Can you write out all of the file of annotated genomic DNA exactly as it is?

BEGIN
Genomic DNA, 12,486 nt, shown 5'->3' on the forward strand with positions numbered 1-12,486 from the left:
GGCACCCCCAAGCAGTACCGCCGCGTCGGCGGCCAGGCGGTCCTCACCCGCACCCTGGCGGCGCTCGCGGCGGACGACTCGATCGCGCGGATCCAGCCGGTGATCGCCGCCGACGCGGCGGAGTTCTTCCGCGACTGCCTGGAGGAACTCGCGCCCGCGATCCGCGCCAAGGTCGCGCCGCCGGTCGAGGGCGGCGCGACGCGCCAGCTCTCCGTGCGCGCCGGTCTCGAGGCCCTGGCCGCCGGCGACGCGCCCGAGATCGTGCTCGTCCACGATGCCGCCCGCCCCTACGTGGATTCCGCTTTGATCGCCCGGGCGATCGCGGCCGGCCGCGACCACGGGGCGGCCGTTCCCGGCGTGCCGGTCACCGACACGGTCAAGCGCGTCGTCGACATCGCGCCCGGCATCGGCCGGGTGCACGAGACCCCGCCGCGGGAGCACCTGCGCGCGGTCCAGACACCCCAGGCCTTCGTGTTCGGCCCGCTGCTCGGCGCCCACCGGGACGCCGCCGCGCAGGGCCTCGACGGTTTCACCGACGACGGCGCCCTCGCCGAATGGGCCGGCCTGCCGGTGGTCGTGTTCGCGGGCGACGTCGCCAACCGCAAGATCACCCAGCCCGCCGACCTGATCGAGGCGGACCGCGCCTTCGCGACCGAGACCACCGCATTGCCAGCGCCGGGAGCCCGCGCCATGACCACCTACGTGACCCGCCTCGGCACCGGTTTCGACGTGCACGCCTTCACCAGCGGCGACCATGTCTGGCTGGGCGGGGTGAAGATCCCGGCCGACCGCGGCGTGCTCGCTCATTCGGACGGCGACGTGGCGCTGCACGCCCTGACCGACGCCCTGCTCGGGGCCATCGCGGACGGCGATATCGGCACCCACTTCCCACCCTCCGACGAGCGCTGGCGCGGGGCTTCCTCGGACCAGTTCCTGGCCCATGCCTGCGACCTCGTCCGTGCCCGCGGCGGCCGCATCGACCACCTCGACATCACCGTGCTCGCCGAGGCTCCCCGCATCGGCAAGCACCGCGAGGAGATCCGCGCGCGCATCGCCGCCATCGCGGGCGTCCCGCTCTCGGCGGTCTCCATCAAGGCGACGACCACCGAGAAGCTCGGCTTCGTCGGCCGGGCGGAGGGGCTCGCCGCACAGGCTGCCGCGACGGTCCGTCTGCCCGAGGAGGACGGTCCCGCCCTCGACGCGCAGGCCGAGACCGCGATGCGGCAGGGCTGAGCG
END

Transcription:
Genomic DNA, 12,486 nt, shown 5'->3' on the forward strand with positions numbered 1-12,486 from the left:
GGCACCCCCAAGCAGTACCGCCGCGTCGGCGGCCAGGCGGTCCTCACCCGCACCCTGGCGGCGCTCGCGGCGGACGACTCGATCGCGCGGATCCAGCCGGTGATCGCCGCCGACGCGGCGGAGTTCTTCCGCGACTGCCTGGAGGAACTCGCGCCCGCGATCCGCGCCAAGGTCGCGCCGCCGGTCGAGGGCGGCGCGACGCGCCAGCTCTCCGTGCGCGCCGGTCTCGAGGCCCTGGCCGCCGGCGACGCGCCCGAGATCGTGCTCGTCCACGATGCCGCCCGCCCCTACGTGGATTCCGCTTTGATCGCCCGGGCGATCGCGGCCGGCCGCGACCACGGGGCGGCCGTTCCCGGCGTGCCGGTCACCGACACGGTCAAGCGCGTCGTCGACATCGCGCCCGGCATCGGCCGGGTGCACGAGACCCCGCCGCGGGAGCACCTGCGCGCGGTCCAGACACCCCAGGCCTTCGTGTTCGGCCCGCTGCTCGGCGCCCACCGGGACGCCGCCGCGCAGGGCCTCGACGGTTTCACCGACGACGGCGCCCTCGCCGAATGGGCCGGCCTGCCGGTGGTCGTGTTCGCGGGCGACGTCGCCAACCGCAAGATCACCCAGCCCGCCGACCTGATCGAGGCGGACCGCGCCTTCGCGACCGAGACCACCGCATTGCCAGCGCCGGGAGCCCGCGCCATGACCACCTACGTGACCCGCCTCGGCACCGGTTTCGACGTGCACGCCTTCACCAGCGGCGACCATGTCTGGCTGGGCGGGGTGAAGATCCCGGCCGACCGCGGCGTGCTCGCTCATTCGGACGGCGACGTGGCGCTGCACGCCCTGACCGACGCCCTGCTCGGGGCCATCGCGGACGGCGATATCGGCACCCACTTCCCACCCTCCGACGAGCGCTGGCGCGGGGCTTCCTCGGACCAGTTCCTGGCCCATGCCTGCGACCTCGTCCGTGCCCGCGGCGGCCGCATCGACCACCTCGACATCACCGTGCTCGCCGAGGCTCCCCGCATCGGCAAGCACCGCGAGGAGATCCGCGCGCGCATCGCCGCCATCGCGGGCGTCCCGCTCTCGGCGGTCTCCATCAAGGCGACGACCACCGAGAAGCTCGGCTTCGTCGGCCGGGCGGAGGGGCTCGCCGCACAGGCTGCCGCGACGGTCCGTCTGCCCGAGGAGGACGGTCCCGCCCTCGACGCGCAGGCCGAGACCGCGATGCGGCAGGGCTGAGCG